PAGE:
What does Neurodiversity mean?
Neurodiversity refers to the different ways the brain functions – how it learns, works, processes and interprets information. Forms of ‘neurodiversity’ include ADHD, Autism, Dyslexia, Dyspraxia, Dyscalculia and Tourettes.
Why do Employers need to pay attention to Neurodiversity?
Most forms of neurodiversity are usually experienced on a spectrum and so individuals can display a range of characteristics and/or behaviours. The severity vary significantly between individuals.
It is estimated that around 15% of the UK population are neurodivergent. Reshaping HR processes and focusing on neurodiversity can give organisations a competitive advantage. Autistic employees, for example, can produce, on average, 48% to 140% more work than non-autistic colleagues, depending on their roles.
A key consideration for employers relates to the Equality Act. A person is recognised as disabled under the Equality Act 2010 if they have a physical or mental impairment or condition that is either visible or hidden, that has a substantial (more than trivial) and long-term (12 months or longer) impact on their ability to do normal daily activities.
A neurodivergent employee or job applicant who meets these criteria will be considered disabled under the Equality Act. If so, employers are obliged to consider and make reasonable adjustments to remove or minimise disadvantages to them as a result of the recruitment arrangements, workplace or the role.
Examples of Reasonable Adjustments
The Equality and Human Rights Commission has produced some helpful information about adjustments in practice. Many charities provide specific guidance and information that will help employers to understand more about the different forms of neurodivergence and the kind of reasonable adjustments that may be helpful. For example the National Autistic Society and the British Dyslexia Association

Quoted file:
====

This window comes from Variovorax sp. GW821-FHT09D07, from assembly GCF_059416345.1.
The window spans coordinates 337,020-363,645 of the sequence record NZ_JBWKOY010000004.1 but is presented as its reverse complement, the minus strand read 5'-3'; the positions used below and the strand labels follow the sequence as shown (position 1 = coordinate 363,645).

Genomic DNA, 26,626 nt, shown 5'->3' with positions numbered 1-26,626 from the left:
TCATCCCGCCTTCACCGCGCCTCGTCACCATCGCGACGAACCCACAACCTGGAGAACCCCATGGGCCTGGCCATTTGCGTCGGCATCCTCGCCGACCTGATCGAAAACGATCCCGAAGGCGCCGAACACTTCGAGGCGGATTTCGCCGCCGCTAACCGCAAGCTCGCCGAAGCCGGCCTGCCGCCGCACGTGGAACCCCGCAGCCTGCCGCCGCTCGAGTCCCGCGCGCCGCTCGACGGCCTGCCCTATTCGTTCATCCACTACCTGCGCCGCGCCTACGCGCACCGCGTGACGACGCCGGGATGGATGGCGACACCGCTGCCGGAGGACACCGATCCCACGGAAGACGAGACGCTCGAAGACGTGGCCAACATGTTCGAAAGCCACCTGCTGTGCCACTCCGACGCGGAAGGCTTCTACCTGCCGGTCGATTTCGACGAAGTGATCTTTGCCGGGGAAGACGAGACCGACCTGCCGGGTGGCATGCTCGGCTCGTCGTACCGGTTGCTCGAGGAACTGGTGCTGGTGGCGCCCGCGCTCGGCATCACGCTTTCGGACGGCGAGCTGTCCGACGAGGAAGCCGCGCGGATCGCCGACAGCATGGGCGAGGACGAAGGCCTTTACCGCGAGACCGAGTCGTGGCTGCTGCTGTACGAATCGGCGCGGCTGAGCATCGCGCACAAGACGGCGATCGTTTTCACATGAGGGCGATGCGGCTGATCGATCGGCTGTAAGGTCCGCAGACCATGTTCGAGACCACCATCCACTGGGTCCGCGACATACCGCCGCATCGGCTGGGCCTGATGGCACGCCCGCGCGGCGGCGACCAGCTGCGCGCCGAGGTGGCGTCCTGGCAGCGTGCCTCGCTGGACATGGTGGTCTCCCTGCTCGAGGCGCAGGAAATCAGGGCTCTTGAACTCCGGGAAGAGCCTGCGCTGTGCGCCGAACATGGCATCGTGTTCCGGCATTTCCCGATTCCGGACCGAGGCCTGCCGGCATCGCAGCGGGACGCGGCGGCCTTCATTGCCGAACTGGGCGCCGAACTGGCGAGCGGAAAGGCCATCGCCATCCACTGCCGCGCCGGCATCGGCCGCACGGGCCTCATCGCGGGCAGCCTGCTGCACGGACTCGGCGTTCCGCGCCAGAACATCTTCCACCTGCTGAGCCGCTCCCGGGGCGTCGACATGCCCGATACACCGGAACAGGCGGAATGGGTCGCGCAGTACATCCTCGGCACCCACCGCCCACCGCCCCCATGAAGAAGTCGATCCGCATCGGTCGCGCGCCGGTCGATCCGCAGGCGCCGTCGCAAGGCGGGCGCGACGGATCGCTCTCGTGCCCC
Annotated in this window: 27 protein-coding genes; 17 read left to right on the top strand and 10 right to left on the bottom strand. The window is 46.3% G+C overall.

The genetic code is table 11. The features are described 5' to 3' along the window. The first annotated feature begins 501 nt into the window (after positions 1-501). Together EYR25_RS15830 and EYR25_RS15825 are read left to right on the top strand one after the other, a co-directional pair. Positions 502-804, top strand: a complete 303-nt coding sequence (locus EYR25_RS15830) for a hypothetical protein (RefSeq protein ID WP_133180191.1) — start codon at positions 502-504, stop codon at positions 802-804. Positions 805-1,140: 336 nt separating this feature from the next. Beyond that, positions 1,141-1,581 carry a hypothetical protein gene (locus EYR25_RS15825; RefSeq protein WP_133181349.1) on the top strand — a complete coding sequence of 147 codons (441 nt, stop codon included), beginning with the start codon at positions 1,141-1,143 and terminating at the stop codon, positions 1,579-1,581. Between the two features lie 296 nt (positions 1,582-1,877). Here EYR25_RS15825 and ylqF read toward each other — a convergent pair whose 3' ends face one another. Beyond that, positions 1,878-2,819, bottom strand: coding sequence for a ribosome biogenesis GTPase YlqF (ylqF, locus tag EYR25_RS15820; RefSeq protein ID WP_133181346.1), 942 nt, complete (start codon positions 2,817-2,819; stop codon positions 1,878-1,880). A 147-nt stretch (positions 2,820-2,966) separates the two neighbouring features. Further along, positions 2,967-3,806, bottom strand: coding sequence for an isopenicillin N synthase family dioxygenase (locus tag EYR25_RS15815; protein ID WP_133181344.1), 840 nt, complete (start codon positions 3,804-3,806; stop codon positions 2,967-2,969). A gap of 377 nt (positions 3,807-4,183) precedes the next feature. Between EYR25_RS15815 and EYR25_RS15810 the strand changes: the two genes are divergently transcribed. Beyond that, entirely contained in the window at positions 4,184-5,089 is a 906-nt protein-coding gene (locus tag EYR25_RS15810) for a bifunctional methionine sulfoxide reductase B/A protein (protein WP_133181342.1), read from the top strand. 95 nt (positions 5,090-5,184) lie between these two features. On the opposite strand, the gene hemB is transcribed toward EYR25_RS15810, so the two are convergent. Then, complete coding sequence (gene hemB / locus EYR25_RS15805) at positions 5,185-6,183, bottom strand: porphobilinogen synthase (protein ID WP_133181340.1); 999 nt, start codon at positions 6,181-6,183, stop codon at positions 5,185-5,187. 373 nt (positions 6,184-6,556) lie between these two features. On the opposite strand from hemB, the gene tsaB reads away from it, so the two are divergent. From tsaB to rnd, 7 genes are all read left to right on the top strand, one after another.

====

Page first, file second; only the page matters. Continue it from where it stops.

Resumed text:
Adjustments may include the following:
- Give job applicants the option to disclose any neurological condition at the recruitment stage. Be proactive about discussing potential adjustments.
- Giving clear instructions to reduce anxiety
- Providing timetables or written instructions for tasks required
- Giving regular and sensitive feedback
- Supporting in a new role through a thorough induction process. Assigning a mentor or buddy
- Allowing part time and/or other types of flexible working
- Not asking an employee to take meeting minutes
- Using desk partitions and other equipment to reduce sensory issues such as noise and lighting sensitivity
Employers should ensure that employees are listened to and feel fully understood, are given ample opportunities to discuss their needs, and able to be open and comfortable discussing their condition.
It is important that managers are given some training and understand how to manage situations that may arise. Most importantly do not assume all neurodiverse employee’s needs are the same.
In practice the costs of making reasonable adjustments are often low and as previously touched on there are many benefits in recruiting and retaining experienced and skilled neurodivergent employees.
Without reasonable adjustments a neurodivergent employee may be able to make a claim to an employment tribunal for disability discrimination and constructive unfair dismissal in some cases. The costs and time involved in defending such claims are a major disruption to a business. By considering and putting in place reasonable adjustments this will enable you to get the best out of your employees and protect your business.
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